Attending a dry wedding means there might be a mass exodus immediately following the reception and a sparse dance floor, but as long as the couple is prepared for that, then let the seltzer toasts commence!
So, when a conflicted groom decided to consult the moral compass of the internet otherwise known as Reddit's 'Am I the As*hole' about drama at his dry wedding, people were eager to help deem a verdict.
I got married about a month ago, and we were able to go on a three week honeymoon in Europe so this was my first week back at work. This was possible because my wife’s family paid for the whole wedding, so we were able to use what my parents planned to contribute for the honeymoon, and then combine all we had saved with all the gift money as a down payment on a house.
The only catch is that my wife’s family are from an anti-alcohol religion, and not only said they would only pay for a dry wedding, but would only even come to NY from Utah for that. My wife was leaving the religion as we met in college and is fully out now.
To their credit the parents haven’t excommunicated her but whenever we are out there to visit, we fully have to play the part, no drinking no cursing, church on Sunday, and I sleep on the couch.
I’m not a raging drinker and didn’t wanna get wasted at my wedding anyway, plus my parents got them to at least allow champagne for toasts (my parents paid for that). We didn’t feel it necessary to mention this on the invites but apparently having an alcohol free wedding in NY requires notification.
Reception was at the same place as the ceremony, so as bride and I are about to enter, we’re in the hallway and I see my coworker and her husband making for an exit and we ask where they’re going as we’re about to enter.
Co worker was at a loss of words but the husband straight up said “heading out, kinda in bad taste not to mention a wedding is dry on the invite.”
Now we didn’t particularly care these two were leaving, but my wife was worried it was a sign of things to come. She was right and not only was more than half the wedding gone before cake, but other people expressed their displeasure as well.
So there’s two conflicts. First, my FIL made a comment about how disrespectful everyone leaving was, and that my friends and family reflect poorly on me.
I snapped and said it was because of the cult bulls&*t I agreed to follow, and that he should know going forward that my wife and I will not be conforming to any of his standards, and if he wants to keep seeing us, expect me to drink and speak the way I actually do in real life, and never even attempt to ask me about church. He said I’m way out of line (since he can’t curse) and stormed off.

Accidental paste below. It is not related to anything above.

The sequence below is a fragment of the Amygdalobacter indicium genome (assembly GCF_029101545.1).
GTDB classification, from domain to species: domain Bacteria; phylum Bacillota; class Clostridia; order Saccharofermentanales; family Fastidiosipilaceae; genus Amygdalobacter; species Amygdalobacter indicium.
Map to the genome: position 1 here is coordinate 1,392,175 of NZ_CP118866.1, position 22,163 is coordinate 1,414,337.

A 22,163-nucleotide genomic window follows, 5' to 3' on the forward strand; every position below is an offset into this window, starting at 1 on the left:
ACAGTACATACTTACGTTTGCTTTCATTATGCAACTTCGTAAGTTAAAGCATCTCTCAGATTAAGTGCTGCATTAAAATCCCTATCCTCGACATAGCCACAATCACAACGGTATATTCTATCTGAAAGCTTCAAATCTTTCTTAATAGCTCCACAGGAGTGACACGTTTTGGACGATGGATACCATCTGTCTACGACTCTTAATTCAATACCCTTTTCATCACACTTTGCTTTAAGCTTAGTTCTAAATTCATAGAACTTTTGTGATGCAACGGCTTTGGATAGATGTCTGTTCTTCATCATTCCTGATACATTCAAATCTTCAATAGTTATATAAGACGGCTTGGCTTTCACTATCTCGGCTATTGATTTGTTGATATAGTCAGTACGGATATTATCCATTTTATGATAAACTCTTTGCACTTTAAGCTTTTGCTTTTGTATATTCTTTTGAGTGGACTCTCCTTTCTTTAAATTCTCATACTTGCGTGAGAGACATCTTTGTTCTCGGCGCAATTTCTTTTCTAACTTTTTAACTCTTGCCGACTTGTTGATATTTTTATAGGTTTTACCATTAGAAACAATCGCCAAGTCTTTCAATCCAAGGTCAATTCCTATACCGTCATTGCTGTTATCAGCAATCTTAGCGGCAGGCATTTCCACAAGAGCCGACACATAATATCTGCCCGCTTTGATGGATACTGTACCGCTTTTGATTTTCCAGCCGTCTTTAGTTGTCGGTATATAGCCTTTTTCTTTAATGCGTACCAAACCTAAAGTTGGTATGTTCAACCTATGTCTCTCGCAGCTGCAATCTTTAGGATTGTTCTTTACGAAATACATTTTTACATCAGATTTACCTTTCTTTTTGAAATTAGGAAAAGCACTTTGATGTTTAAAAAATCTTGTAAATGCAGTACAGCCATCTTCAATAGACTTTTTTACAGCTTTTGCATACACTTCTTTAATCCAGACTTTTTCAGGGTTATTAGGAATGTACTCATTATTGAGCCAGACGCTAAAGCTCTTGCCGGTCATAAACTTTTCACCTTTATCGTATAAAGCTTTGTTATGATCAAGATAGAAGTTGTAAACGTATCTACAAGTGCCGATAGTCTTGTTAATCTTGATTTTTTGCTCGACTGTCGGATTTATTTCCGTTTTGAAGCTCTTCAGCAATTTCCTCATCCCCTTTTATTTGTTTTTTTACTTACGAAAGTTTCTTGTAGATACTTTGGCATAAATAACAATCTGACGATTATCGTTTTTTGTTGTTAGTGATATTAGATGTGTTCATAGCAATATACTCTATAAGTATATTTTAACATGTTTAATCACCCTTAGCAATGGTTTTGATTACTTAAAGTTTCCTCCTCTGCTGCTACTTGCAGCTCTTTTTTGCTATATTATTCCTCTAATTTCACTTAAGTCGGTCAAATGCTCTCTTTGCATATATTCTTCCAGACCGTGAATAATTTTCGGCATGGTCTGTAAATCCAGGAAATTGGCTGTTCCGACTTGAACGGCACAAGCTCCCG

Secondly, when I returned to work, I told the first co worker her husband was extremely rude and I didn’t want to remain friends outside work. Another co worker who stayed longer at the wedding jumped in to take her side, saying it was sh*tty I didn’t mention it being a dry wedding.
As I KNEW people would rsvp no, and that he definitely would have, even though he agreed the husband shouldn’t have been so blunt. I told him that we can be strictly work moving forward as well. AITA for all this?
ESH (Everyone Sucks Here). They offered to pay, and you accepted the money on the basis that you agreed to their terms. Getting sh*tty with them because your guests left because of a decision you made is ridiculous.
Your coworkers are AHs because you go to a wedding to celebrate the marriage of the bride and groom. If you don't like the way they celebrate, then that's fine, but you keep your opinions to yourself. Your inlaws are AHs because they insisted on this crap in the first place. This is basically a clusterf*$k.
ESH. Your in-laws suck for imposing their beliefs on your day and saying they wouldn’t even come to the wedding if it had alcohol (I am surprised nobody else focuses on this bit). Your FIL is an even bigger a-hole for having the audacity to comment on ppl leaving and pinning it on you.
The coworkers/friends who left or worst gave you bs for having a dry wedding suck coz it’s your wedding so you get to celebrate as you see fit. Doesn’t matter if most weddings have alcohol, you are entitled to serve tea and not give a warning if you feel like it.
But you also suck for blowing up at your FIL. You accepted his terms to take the money. You are as much to blame for the people walking out as he is. You are an adult and you chose to accept his terms, you don’t get to play victim afterwards. Again: your wedding, your choices.
YTA. Not for choosing to have a dry wedding. And not even for leaving it off the invitation. But for being mad that people left and confronting them about it. Part of having a dry wedding is that people leave early. That was a choice you made.
ESH - This is a tricky one. Not telling people it's a dry wedding is almost as bad as not telling people it's a cash bar at a wedding. Now obviously people shouldn't need to drink to have a good time, but at least most of the weddings I've gone to recently, people make hotel arrangements and stuff like that knowing they probably won't be driving home and just want to crash right after the reception.
Father in law is also AH for acting the way he did when people started leaving 'Friends' were AH for dipping out the way they did.
Your in-laws suck and YTA for even playing their game for money. You got a down payment on a house and a three week trip to Europe. What exactly are you complaining about here?
While the opinions were slightly divided here, most people agreed that this couple was wrong to surprise guests with a dry wedding. Accepting money from the religious family members in exchange for having a wedding on their terms would've been fine if he hadn't then blown up on his father-in-law. Everyone here messed up a little bit (except for the guests who bounced), but cheers (with water) to the happy couple...